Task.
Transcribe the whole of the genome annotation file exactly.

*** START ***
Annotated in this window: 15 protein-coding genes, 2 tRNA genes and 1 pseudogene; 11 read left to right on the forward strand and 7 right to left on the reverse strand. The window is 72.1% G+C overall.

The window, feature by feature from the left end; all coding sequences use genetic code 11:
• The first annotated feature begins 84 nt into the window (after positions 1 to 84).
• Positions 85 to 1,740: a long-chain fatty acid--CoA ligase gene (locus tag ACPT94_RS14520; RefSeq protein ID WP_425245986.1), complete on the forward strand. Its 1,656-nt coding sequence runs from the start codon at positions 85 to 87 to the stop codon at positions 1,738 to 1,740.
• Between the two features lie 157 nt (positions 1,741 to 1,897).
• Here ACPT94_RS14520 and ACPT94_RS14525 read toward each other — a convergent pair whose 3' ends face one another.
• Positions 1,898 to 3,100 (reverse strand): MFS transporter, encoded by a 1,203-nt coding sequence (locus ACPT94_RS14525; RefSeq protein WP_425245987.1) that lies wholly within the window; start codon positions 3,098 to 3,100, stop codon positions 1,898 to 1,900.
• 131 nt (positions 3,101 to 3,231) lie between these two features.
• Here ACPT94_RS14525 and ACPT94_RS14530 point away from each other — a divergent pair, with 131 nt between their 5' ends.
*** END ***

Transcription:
Annotated in this window: 15 protein-coding genes, 2 tRNA genes and 1 pseudogene; 11 read left to right on the forward strand and 7 right to left on the reverse strand. The window is 72.1% G+C overall.

The window, feature by feature from the left end; all coding sequences use genetic code 11:
• The first annotated feature begins 84 nt into the window (after positions 1 to 84).
• Positions 85 to 1,740: a long-chain fatty acid--CoA ligase gene (locus tag ACPT94_RS14520; RefSeq protein ID WP_425245986.1), complete on the forward strand. Its 1,656-nt coding sequence runs from the start codon at positions 85 to 87 to the stop codon at positions 1,738 to 1,740.
• Between the two features lie 157 nt (positions 1,741 to 1,897).
• Here ACPT94_RS14520 and ACPT94_RS14525 read toward each other — a convergent pair whose 3' ends face one another.
• Positions 1,898 to 3,100 (reverse strand): MFS transporter, encoded by a 1,203-nt coding sequence (locus ACPT94_RS14525; RefSeq protein WP_425245987.1) that lies wholly within the window; start codon positions 3,098 to 3,100, stop codon positions 1,898 to 1,900.
• 131 nt (positions 3,101 to 3,231) lie between these two features.
• Here ACPT94_RS14525 and ACPT94_RS14530 point away from each other — a divergent pair, with 131 nt between their 5' ends.